Last year’s Moto X left me cold (too pricey, too mid-range) but I’m a big fan of the Moto G (aka. the baby Nexus). Here’s my video review.
The Lumia 1520 first wowed me in Abu Dhabi and my review unit arrived in late November. I’ve been using Nokia’s flagship Windows Phone ever since. Here’s my video review.
I spent a month with Jolla‘s smartphone and the Sailfish OS… Here’s my (epic) video review!
It’s hard not to argue that for one hot minute last winter, HTC’s Butterfly — known as the Droid DNA in the US — eclipsed the One X/X+ as the company’s flagship. The combination of a brilliant 5-inch Full HD display and zippy quad-core S4 Pro chip set a new benchmark for all superphones. HTC’s follow-up — the One — hit the tech world like a ton of bricks. It raised the bar even further thanks to its superb design, Snapdragon 600 processor, UltraPixel camera and BoomSound speakers. Which brings me to the Butterfly S, an updated Butterfly that incorporates many of the One’s features and packs a massive 3200mAh battery without being supersized like the One max. It isn’t coming to the US this time around, but I got a review unit anyway. So, how does the Butterfly S differ from its predecessor? Is it a better phone than the HTC One? Hit the break to find out.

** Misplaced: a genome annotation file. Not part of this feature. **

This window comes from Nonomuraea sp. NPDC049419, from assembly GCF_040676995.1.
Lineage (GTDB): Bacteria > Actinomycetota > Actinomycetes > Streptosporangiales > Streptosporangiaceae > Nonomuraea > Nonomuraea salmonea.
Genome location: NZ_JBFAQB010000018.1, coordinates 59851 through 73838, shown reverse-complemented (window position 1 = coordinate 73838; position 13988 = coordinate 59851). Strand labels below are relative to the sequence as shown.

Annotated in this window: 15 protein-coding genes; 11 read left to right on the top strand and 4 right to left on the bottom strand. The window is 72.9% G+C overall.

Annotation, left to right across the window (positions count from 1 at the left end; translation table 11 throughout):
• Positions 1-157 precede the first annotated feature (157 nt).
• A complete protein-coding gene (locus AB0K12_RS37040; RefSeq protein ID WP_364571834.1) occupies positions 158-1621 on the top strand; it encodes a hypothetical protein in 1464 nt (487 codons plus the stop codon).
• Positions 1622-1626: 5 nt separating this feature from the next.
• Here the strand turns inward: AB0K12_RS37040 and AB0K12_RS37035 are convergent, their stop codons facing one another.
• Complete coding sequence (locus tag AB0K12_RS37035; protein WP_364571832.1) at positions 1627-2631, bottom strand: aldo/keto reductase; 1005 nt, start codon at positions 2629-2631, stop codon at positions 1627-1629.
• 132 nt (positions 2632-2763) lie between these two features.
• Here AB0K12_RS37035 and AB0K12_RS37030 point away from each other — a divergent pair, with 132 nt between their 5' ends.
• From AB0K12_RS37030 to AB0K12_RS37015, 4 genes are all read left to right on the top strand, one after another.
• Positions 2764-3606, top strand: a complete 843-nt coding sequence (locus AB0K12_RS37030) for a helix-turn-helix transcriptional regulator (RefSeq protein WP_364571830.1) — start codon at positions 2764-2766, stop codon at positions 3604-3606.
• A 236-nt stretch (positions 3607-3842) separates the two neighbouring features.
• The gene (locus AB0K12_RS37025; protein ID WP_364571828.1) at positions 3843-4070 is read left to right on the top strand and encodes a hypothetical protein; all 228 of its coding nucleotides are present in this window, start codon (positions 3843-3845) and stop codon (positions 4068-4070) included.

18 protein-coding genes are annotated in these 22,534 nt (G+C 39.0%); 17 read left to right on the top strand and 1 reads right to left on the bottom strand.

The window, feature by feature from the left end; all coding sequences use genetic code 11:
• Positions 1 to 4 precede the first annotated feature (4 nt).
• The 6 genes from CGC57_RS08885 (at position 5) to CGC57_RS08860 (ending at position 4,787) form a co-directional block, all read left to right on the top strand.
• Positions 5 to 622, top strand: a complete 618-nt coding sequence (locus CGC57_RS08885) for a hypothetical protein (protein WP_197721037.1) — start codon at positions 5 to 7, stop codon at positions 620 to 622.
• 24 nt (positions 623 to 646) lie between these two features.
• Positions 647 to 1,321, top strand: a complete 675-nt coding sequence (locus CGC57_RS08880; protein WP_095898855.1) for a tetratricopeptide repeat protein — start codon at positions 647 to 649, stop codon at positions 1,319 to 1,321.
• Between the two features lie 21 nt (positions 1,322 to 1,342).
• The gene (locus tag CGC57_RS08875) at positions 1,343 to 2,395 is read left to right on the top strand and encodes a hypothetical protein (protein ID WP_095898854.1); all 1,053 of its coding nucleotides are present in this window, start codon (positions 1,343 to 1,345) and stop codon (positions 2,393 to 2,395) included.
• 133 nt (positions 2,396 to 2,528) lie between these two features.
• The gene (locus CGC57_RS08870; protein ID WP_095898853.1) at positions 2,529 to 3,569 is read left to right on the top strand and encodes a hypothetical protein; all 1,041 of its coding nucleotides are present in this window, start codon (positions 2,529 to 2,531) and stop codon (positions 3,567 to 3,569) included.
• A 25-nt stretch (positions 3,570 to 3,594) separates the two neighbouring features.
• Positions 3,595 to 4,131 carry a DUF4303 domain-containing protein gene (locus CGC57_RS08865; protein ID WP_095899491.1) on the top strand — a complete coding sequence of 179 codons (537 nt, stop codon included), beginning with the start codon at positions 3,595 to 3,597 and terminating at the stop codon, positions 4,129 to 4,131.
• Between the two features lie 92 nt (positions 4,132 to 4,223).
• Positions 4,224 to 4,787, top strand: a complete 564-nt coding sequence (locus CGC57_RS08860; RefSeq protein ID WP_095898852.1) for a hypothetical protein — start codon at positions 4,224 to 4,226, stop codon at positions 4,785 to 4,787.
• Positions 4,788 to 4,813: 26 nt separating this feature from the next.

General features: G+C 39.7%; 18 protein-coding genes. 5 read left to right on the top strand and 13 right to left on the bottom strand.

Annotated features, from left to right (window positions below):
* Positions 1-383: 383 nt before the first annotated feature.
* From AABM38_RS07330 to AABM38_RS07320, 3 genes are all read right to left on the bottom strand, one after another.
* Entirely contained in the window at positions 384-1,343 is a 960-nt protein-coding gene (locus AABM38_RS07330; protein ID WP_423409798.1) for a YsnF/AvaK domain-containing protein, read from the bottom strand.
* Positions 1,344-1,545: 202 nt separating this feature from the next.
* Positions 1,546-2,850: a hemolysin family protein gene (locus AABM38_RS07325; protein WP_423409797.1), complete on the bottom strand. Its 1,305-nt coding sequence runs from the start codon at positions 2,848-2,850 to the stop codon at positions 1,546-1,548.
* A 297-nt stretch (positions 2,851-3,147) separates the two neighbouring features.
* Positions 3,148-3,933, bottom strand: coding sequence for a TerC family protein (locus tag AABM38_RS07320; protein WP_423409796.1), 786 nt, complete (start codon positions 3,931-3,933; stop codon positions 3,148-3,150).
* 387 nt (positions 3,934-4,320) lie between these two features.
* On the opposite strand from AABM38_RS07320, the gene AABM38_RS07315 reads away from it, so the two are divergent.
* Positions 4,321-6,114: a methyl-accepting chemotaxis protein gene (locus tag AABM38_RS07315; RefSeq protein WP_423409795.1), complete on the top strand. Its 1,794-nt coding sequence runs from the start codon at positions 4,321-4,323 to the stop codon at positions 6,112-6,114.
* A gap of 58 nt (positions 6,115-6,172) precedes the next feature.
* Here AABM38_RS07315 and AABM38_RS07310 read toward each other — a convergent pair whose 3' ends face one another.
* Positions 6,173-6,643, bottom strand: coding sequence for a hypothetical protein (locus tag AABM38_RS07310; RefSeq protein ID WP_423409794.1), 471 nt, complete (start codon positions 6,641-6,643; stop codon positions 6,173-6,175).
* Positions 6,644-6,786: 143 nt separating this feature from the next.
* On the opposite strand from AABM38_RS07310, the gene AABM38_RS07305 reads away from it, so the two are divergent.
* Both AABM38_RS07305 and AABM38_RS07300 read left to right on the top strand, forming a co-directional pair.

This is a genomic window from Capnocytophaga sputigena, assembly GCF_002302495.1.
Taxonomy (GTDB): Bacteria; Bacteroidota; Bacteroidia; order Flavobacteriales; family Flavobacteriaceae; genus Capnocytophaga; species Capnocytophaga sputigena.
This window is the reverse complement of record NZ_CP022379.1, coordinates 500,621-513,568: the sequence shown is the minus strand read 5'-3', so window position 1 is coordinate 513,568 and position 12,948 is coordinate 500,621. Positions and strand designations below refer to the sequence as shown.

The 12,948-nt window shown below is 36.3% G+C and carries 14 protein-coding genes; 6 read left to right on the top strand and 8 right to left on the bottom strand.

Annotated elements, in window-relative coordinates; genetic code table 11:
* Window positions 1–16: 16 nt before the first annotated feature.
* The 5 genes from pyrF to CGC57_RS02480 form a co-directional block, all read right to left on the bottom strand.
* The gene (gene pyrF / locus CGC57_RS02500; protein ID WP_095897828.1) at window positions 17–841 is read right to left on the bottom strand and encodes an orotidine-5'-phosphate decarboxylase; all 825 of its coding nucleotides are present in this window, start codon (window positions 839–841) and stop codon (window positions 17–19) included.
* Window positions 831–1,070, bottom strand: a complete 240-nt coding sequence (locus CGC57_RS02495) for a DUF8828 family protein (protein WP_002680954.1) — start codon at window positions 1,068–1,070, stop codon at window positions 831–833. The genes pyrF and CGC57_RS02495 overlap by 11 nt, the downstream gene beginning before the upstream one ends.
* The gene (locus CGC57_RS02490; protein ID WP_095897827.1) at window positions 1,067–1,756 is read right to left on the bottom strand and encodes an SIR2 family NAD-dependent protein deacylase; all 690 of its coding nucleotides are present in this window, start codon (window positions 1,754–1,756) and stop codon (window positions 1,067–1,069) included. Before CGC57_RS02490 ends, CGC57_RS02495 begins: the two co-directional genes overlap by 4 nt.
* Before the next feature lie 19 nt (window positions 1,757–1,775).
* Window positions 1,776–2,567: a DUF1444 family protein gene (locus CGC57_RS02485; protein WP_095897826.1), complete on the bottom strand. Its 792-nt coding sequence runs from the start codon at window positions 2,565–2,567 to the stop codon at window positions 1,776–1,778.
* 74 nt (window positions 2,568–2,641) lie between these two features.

The folks at Samsung were kind enough to lend me a Galaxy Note 3 back in mid-October and I’ve been using it ever since. Here’s my video review.
I play with a lot of mobile devices each year. While some are larger than others, a few are so big that they don’t fit in the palm of my hands or even in my messenger bag. I’m talking about electric and plug-in hybrids vehicles, of course — tech which defines mobility not in terms of fitting in my pockets, but in terms of moving me around. Then again, it helps that I’m both a phone enthusiast and a car buff.
Since 2010, I’ve covered a wide variety of autos — from Toyota’s Prius plug-in hybrid to the Chevy Spark EV. I’ve tested Ford’s Focus Electric and Fusion Energi. I’ve even driven Tesla’s phenomenal Model S. Today I bring you my take on BMW’s ActiveE, a limited-production electric 1-series coupé that served as a testbed for the company’s i3 city vehicle. Like the Focus Electric, it’s built on a platform that was originally designed to be gasoline-powered. Like Tesla’s Roadster it uses a chassis with a credible sporting pedigree. Still, it slots between these two in terms of price, performance and practicality.
Last year, I spent a weekend driving the ActiveE on the hilly streets of San Francisco, across the Golden Gate bridge and on the highways and twisty back-roads of Marin county. Has BMW hit the sweet spot when it comes to making an affordable electric sports car? Is the ActiveE fun to drive? Does the actual range match what’s on the spec sheet? Is the ActiveE the foundation for BMW’s electric future? Join me on a very special road-trip after the break.
Here’s my video review: